Funding the deal
The Tim Hortons (THI) acquisition’s value of about $12.5 billion is more than Burger King’s (BKW) market capitalization of $10.9 billion as of August 26. The acquisition will be funded through commitments of $12.5 billion, which are structured as follows.
Burger King will fund its acquisition with $9.5 billion in debt and $3 billion in preferred equity. The debt portion will be led by J.P. Morgan and Wells Fargo and broken down into three parts:
- $6.5 billion in senior secured loan B facility
- $0.5 billion in revolving credit facility
- $2.5 billion in senior secured second-lien notes
The preferred equity commitment will come from Berkshire Hathaway, which is a conglomerate company led by the iconic investor Warren Buffet.
What could hold back this acquisition?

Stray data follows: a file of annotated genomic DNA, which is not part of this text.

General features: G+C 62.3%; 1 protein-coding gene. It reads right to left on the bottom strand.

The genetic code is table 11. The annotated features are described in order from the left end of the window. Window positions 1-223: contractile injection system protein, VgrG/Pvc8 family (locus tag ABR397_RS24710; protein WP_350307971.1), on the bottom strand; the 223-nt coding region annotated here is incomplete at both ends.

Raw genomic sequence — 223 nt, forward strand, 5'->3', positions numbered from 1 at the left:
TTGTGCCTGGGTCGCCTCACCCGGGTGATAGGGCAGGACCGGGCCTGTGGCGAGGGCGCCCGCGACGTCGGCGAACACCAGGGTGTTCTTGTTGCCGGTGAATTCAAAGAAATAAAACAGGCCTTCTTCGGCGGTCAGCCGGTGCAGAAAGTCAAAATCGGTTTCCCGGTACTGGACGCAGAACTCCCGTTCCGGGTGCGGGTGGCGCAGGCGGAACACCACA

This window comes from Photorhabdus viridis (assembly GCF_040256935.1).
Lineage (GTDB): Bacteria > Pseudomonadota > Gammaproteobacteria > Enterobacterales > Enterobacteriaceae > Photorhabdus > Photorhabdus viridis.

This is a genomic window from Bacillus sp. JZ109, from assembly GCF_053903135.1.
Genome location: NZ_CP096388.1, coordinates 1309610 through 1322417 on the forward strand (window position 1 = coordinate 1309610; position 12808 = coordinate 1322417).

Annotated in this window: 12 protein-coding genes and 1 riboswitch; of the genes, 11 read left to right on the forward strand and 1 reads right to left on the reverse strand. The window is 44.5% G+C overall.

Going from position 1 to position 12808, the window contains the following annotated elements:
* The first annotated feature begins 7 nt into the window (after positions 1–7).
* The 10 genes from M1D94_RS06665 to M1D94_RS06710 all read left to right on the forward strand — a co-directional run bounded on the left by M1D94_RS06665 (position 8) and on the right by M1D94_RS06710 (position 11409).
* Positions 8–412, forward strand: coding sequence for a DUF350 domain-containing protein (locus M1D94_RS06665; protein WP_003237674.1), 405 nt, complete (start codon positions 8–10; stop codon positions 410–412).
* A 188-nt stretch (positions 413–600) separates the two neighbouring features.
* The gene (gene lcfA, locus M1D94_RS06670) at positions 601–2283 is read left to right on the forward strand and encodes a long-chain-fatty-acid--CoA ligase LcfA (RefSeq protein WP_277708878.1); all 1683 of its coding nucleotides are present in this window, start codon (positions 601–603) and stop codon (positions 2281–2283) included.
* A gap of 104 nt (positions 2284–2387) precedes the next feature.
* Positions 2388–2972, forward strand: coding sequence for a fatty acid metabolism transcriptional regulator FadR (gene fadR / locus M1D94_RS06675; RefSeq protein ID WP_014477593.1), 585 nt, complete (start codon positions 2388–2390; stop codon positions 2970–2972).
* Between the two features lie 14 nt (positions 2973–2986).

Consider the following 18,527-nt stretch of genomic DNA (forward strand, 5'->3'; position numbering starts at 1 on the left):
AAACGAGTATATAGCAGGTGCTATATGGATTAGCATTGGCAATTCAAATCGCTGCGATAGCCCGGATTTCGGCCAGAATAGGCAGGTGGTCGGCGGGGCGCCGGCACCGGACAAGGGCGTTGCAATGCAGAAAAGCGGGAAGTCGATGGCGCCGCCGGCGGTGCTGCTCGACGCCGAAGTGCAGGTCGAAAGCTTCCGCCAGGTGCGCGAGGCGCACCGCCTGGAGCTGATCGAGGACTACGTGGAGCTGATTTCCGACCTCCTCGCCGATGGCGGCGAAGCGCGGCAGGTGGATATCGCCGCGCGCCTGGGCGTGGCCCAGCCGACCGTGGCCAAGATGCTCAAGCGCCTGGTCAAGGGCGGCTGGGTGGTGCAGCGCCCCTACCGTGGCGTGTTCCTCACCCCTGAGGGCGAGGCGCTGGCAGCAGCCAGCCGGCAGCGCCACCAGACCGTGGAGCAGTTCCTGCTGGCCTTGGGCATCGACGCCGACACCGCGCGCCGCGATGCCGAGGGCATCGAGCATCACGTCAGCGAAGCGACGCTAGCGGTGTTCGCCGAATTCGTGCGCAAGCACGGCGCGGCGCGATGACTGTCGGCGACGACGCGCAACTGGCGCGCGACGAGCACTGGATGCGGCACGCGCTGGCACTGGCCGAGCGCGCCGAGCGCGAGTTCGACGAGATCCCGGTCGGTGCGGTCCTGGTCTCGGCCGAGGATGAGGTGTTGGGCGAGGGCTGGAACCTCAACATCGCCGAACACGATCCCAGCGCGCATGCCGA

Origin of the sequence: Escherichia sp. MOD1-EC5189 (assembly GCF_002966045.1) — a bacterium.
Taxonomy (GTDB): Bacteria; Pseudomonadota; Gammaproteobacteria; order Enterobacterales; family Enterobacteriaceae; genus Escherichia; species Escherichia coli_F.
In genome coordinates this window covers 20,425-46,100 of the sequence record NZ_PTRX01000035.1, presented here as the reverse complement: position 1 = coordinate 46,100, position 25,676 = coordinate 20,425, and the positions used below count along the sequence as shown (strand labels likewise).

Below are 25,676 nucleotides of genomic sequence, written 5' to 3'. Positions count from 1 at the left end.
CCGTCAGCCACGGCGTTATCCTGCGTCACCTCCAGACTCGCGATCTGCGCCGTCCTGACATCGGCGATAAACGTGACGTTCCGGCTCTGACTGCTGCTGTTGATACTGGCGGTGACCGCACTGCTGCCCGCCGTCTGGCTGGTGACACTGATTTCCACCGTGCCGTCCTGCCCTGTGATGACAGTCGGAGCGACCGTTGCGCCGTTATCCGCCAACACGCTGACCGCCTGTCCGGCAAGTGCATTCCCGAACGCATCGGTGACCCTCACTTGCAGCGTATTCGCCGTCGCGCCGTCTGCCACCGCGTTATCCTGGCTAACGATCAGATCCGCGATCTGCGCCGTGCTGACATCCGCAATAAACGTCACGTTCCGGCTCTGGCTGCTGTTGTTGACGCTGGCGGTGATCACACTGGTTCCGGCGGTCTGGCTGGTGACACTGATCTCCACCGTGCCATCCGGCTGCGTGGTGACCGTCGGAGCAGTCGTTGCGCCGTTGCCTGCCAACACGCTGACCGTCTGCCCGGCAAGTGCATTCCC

Tim Hortons shareholders will have to approve this deal. The deal will also need approvals from Canadian and U.S. antitrust and regulatory departments.
As for Burger King’s shareholders’ approval, 3G Capital owns 70% of the company and has “committed to vote in favor of the combination,” according to the company.
If the acquisition goes through, Burger King will be third-biggest fast food chain, behind McDonald’s and Yum! Brands (YUM) in terms of market capitalization.
To invest in the restaurant industry as a whole, you may want to consider ETFs like the Consumer Discretionary Select Sector SPDR Fund (XLY) and the PowerSharesDynamic Food & Beverage ETF (PBJ), which include McDonald’s and Burger King, respectively.
Now let’s take a look at what’s in store for Tim Hortons shareholders to motivate them enough to approve this acquisition. Read on to the next part of this series.